Net 0 Energy

Net Zero Energy

By producing energy and reducing consumption, it is possible to achieve a net-zero electricity state, or even a total net-zero energy bill. A zero energy home combines state-of-the-art, energy-efficient construction and appliances with commercially available renewable energy systems such as solar water heating, wind, and solar electricity. This combination can result in net-zero energy consumption from the utility provider. Zero energy homes can be connected to the utility grid or not; they are designed and constructed to produce as much energy as they consume annually.

Environmental Benefits

To be effective, any response to the energy-related challenges of achieving energy independence while attaining environmentally sustainable economic growth must factor in buildings and the nation’s $1.4 trillion construction sector. Buildings account for 40% of U.S. energy use and a similar share of carbon-dioxide (CO2) emissions, more than the transportation or industrial sectors. Buildings consume 72% of electric power production. Emissions associated with buildings and appliances are projected to grow faster than those from any other sector. To ensure adequate supplies of energy and to reverse projected growth of CO2 emissions, the nation must progress steadily toward buildings that use as much energy from renewable sources as they consume.

Health and / or Social Benefits

The zero-energy OHome, OClass, and OHousing have improved comfort, since an energy-efficient building envelope reduces temperature fluctuations. Our designs are also reliable: zero-energy structures can be designed to continue functioning even during blackouts. They also give their owners a sense of security. A structure that produces energy protects its owner from fluctuations in energy prices. And zero-energy structures save energy and reduce pollution so the air, soil, water, and resources everyone shares.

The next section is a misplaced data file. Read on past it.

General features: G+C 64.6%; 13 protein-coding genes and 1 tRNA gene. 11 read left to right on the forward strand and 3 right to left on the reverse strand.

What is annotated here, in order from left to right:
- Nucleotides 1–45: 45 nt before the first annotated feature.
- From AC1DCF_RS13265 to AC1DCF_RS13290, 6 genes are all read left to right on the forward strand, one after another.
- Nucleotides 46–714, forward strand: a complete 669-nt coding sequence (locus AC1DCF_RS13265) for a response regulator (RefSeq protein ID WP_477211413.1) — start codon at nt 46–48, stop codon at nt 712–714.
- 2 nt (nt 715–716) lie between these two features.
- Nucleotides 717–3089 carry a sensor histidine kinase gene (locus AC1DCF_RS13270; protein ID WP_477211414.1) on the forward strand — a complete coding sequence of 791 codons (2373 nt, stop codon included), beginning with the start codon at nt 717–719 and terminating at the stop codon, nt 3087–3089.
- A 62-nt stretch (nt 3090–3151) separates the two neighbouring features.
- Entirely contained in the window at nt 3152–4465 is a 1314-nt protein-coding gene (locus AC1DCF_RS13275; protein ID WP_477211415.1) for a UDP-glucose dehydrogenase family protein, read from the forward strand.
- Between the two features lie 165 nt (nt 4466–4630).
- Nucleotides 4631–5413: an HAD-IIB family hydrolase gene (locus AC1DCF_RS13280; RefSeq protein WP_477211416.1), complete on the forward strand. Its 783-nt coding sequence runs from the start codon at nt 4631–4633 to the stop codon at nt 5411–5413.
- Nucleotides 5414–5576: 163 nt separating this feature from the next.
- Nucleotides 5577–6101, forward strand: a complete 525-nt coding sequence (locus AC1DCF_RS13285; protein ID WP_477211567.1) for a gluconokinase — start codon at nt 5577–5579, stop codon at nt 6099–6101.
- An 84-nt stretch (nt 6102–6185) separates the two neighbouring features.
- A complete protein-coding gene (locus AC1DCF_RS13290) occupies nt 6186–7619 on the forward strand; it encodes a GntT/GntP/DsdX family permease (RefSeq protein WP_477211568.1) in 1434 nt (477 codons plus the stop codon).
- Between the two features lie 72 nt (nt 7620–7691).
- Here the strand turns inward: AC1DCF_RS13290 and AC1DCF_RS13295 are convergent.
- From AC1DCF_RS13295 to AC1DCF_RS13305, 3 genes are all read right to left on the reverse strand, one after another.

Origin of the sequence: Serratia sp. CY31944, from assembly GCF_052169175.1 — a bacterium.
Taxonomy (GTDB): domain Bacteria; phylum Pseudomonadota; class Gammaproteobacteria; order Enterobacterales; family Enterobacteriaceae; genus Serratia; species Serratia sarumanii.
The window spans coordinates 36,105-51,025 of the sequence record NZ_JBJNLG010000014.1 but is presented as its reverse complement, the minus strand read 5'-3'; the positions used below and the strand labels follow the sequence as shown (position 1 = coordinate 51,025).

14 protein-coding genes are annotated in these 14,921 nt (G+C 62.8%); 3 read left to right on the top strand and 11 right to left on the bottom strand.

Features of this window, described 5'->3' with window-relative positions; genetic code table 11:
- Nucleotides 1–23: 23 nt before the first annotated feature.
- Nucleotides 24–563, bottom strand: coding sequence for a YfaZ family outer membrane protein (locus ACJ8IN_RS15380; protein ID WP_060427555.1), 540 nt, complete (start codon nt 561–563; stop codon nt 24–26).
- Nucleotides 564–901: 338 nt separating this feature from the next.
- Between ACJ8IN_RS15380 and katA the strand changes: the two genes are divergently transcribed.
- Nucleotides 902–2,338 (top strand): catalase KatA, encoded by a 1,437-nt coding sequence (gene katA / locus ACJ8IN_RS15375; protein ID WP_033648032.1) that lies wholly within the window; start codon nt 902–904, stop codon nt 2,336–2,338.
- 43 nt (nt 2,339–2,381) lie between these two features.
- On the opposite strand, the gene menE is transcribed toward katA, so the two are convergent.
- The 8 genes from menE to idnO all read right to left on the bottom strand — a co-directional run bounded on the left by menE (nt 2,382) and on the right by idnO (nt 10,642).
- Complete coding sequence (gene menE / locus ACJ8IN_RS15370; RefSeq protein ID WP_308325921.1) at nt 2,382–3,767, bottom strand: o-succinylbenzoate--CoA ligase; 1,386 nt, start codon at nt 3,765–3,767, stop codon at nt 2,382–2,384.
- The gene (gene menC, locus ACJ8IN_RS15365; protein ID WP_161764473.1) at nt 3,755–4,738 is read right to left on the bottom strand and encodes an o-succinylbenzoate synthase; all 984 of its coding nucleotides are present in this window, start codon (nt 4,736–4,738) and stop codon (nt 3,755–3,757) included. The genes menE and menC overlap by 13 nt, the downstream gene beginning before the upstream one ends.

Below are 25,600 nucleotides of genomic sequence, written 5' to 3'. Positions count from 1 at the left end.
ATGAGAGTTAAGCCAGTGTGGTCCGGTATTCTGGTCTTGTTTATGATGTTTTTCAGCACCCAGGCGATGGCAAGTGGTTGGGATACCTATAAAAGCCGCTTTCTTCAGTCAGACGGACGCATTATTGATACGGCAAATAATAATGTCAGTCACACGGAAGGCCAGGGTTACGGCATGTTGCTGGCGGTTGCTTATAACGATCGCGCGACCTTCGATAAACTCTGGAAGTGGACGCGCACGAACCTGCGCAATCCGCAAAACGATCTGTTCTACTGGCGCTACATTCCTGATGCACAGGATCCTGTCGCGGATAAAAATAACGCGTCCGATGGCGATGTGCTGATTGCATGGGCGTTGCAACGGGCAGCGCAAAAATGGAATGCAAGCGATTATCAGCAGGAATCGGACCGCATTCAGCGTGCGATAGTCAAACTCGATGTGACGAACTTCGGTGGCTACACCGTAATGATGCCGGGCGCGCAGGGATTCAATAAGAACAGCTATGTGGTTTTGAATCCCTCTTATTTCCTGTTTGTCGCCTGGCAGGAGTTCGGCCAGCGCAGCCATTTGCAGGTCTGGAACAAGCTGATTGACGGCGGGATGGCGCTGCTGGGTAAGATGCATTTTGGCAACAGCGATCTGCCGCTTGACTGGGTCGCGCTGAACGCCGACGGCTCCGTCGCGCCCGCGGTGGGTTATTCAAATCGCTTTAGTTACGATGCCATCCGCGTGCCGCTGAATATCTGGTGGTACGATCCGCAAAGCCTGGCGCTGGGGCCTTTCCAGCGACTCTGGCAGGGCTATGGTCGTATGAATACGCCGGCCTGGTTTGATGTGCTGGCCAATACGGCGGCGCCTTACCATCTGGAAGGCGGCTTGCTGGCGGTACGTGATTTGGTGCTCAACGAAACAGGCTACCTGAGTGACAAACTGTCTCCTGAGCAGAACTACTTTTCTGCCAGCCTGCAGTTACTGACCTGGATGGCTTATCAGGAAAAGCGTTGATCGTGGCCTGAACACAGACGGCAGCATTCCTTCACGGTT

Economic Benefits

Does a net-zero energy building cost more to build? Recent research from the U.S. Department of Energy took a look at two large office buildings completed in Colorado—one a net-zero building and the other a regular building structure—and the results showed that costs are comparable. Thanks to significant energy-efficiency measures and on-site generation, OTechnology allows for net-zero energy use and doesn’t need to be connected to the grid.

If a household is paying $300 a month for electricity or energy costs on average, it’s like carrying a $90,000 home equity loan at 4%.  If you think of investing in net zero like you invest in a home equity loan because your $300 electric fee is gone, then this may help you understand how net zero buildings are worthwhile long-term economic investment.

Moving Toward Zero Energy Homes Fact Sheet (PDF)
U.S. Department of Energy Website, 2003

Measurement Science for Net-Zero Energy, High-Performance Green Buildings
National Institute of Standards and Technology 

Research Support Facility—Zero Energy Building Moves Closer to Reality Fact Sheet (PDF)
U.S. Department of Energy Website 

Life Cycle Cost and Energy Analysis of a Net Zero Energy House with Solar Combisystem
Elsevier Science Direct Website 

Research Support Facility—Zero Energy Building Moves Closer to Reality Fact Sheet (PDF)
U.S. Department of Energy Website 

Discovery 3 Technology
Avalon Central Alberta Website